The water level on this maverick lake can vary from zero (0) mean Sea Level to thirty (30) Mean Sea Level several times in a year dependent upon rainfall. The area of the lakebed covered by water can fluctuate from as few as 5,000 acres up to 40,000 in flood stage. Verifiably, an area with a 50 mile radius, using the lake as a hub, is affected from recreational usage of this magnificent body of water, with many people in this geographic confine utilizing it for boating, hunting or fishing.
In-depth studies of the remnants of ancient Native American artifacts found in mounds or tumuli point to the dependence and reverence the early inhabitants of the area had for the lake. Most studies lead to the accepted hypothesis that these early red men congregated around the lake, dependent upon season, because of the astronomical abundance of wild life, waterfowl, vegetation and other valuable food sources abounding there. Some of the original grasses, legumes and tuberous flora played a large role in the nutrition of the early Americans as well as local wildlife such as deer, waterfowl and feral swine. Numerous archaeological sites around the rim of the lake have proven to be invaluable storehouses of information concerning the lifestyle and. diets of these early inhabitants. Scientifically oriented "digs" have unearthed relics such as weaponry, tools, and bones that reveal the importance of Catahoula Lake to its indigenous population. A complete skeleton of a Native American was unearthed totally intact and donated to the LSU Museum of Anthropology with very little, if any credit to the discoverer and meticulous declaimer James Ed Yule.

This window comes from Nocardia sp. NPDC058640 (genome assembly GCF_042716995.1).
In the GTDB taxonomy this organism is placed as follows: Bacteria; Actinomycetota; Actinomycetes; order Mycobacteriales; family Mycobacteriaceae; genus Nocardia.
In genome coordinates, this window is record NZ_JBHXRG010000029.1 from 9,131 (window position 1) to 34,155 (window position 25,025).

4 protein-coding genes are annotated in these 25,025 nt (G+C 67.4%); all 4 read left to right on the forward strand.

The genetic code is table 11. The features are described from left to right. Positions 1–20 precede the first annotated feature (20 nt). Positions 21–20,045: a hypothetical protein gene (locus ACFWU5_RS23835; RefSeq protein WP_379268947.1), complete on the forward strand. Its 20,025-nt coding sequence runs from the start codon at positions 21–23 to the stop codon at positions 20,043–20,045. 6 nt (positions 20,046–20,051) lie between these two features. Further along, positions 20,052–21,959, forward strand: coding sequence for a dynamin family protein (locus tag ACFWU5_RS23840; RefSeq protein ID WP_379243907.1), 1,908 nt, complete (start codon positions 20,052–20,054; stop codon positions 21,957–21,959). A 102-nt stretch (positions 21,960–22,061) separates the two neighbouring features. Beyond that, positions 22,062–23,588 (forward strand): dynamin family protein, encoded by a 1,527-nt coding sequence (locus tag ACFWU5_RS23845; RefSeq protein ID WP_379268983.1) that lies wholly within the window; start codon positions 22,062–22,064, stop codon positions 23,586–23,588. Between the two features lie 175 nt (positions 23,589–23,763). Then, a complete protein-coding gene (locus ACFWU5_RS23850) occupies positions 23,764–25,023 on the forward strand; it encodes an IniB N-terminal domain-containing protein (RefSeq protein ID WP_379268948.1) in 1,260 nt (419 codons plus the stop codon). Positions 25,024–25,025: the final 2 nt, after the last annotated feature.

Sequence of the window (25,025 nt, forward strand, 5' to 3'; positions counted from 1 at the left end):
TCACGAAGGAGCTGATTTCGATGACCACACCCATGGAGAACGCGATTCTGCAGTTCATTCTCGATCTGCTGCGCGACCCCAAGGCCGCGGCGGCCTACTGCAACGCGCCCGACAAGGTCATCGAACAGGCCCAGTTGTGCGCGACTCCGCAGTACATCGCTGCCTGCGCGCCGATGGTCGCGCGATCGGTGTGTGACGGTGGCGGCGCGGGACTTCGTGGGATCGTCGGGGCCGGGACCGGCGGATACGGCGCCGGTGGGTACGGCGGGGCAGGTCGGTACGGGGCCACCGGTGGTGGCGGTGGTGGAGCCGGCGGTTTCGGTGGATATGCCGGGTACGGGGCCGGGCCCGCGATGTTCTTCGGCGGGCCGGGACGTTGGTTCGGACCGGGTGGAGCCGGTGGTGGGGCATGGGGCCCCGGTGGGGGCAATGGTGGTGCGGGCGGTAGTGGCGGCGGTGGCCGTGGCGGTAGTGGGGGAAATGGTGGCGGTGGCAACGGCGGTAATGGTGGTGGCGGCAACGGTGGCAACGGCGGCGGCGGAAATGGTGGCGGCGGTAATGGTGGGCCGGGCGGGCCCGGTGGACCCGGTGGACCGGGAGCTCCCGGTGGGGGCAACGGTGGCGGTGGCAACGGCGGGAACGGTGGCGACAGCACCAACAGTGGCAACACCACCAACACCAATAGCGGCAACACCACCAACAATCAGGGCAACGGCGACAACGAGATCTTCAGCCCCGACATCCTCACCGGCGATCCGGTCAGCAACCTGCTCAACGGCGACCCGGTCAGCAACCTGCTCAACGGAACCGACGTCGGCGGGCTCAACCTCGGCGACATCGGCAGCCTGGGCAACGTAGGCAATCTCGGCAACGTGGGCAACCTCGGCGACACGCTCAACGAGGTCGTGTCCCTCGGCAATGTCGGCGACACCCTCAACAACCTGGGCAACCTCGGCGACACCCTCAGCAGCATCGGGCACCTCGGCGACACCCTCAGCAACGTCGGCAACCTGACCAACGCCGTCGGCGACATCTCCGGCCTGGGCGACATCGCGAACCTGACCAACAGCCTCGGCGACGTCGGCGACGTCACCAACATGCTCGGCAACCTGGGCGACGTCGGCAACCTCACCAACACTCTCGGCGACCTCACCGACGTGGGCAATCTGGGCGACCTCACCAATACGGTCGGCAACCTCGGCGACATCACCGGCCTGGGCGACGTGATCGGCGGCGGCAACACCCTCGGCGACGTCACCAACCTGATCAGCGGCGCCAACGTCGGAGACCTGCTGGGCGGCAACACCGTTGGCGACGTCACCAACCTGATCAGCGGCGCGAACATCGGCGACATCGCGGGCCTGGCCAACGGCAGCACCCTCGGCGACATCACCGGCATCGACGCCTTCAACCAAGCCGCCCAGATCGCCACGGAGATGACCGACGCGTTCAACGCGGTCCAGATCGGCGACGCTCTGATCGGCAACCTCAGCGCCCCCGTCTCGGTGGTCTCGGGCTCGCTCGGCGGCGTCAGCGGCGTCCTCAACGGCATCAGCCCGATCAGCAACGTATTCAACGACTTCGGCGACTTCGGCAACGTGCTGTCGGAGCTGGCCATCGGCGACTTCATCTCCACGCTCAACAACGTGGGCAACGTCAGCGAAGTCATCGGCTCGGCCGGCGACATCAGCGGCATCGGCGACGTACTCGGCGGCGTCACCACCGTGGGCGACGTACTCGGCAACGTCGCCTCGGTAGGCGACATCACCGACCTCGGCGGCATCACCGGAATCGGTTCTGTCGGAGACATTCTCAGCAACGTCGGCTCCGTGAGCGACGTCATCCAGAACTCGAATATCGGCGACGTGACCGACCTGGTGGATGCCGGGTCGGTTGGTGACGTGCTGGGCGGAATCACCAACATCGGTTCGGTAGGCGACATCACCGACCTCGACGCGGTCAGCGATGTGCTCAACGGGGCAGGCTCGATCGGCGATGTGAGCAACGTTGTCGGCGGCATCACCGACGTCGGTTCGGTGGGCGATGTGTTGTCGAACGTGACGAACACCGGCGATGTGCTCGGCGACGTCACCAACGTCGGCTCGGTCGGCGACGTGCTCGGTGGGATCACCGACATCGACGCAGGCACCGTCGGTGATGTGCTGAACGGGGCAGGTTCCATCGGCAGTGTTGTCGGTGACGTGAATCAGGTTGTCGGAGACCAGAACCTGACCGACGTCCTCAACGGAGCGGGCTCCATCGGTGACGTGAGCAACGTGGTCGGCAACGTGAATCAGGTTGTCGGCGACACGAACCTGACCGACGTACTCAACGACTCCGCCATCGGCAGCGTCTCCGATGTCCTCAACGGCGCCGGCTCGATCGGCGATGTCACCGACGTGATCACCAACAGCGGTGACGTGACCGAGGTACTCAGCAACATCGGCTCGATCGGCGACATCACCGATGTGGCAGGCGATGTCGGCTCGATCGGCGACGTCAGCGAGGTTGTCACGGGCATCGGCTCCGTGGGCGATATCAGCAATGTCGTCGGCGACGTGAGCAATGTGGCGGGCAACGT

Traditional folklore relate tales of Indian Chiefs, accompanied by their "shaman", or medicine man, traveling sometimes many miles to the promontory known as Indian Bluff at the occasion of the spring and fall solstice to pray and offer sacrifices to the Great Spirit. The Native American reverence for this unique body of water is summed up in one of their names for the lake, which translates "sacred waters."
Arriving in the 1790's, the first contingent of Caucasian settlers quickly gauged the pulsations of the lake regarding times of flood and times of drought with two seasons marked by the time periods when water was up in early fall until it would leave in early summer. Sometimes, due to the vast watershed of the lake, a sudden inundation on the floodplain could cause the lake to change from a meandering stream across the length of the central marsh area, to waters levels jumping 10-12 feet almost overnight. The months of June, July, August, September, October, and November were usually referred to as the "dry months". December, January, February, March, April, and May were referred to as the "wet season". The monthly categorizations were derived from Mean Sea Level records from decades past but subject to instant change according to the whims of Mother Nature.